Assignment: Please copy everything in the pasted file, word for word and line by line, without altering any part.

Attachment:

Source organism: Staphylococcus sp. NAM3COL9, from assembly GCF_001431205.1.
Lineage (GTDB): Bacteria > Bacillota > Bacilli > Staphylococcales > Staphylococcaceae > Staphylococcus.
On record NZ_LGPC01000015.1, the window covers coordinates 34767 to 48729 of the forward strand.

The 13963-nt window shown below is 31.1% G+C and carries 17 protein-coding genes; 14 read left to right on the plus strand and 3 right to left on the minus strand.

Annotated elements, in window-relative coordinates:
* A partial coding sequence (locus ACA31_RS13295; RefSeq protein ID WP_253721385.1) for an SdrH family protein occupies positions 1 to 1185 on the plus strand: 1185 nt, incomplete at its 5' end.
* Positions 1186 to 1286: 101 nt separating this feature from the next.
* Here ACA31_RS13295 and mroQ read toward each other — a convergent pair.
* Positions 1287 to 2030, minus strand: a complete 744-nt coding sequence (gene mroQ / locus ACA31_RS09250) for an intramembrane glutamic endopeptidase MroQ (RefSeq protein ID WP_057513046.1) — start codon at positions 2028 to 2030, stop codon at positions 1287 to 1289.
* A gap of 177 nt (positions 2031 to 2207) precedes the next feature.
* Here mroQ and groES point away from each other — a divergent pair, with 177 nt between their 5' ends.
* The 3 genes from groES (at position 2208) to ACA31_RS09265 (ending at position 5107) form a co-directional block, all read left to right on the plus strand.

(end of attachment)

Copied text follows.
Source organism: Staphylococcus sp. NAM3COL9, from assembly GCF_001431205.1.
Lineage (GTDB): Bacteria > Bacillota > Bacilli > Staphylococcales > Staphylococcaceae > Staphylococcus.
On record NZ_LGPC01000015.1, the window covers coordinates 34767 to 48729 of the forward strand.

The 13963-nt window shown below is 31.1% G+C and carries 17 protein-coding genes; 14 read left to right on the plus strand and 3 right to left on the minus strand.

Annotated elements, in window-relative coordinates:
* A partial coding sequence (locus ACA31_RS13295; RefSeq protein ID WP_253721385.1) for an SdrH family protein occupies positions 1 to 1185 on the plus strand: 1185 nt, incomplete at its 5' end.
* Positions 1186 to 1286: 101 nt separating this feature from the next.
* Here ACA31_RS13295 and mroQ read toward each other — a convergent pair.
* Positions 1287 to 2030, minus strand: a complete 744-nt coding sequence (gene mroQ / locus ACA31_RS09250) for an intramembrane glutamic endopeptidase MroQ (RefSeq protein ID WP_057513046.1) — start codon at positions 2028 to 2030, stop codon at positions 1287 to 1289.
* A gap of 177 nt (positions 2031 to 2207) precedes the next feature.
* Here mroQ and groES point away from each other — a divergent pair, with 177 nt between their 5' ends.
* The 3 genes from groES (at position 2208) to ACA31_RS09265 (ending at position 5107) form a co-directional block, all read left to right on the plus strand.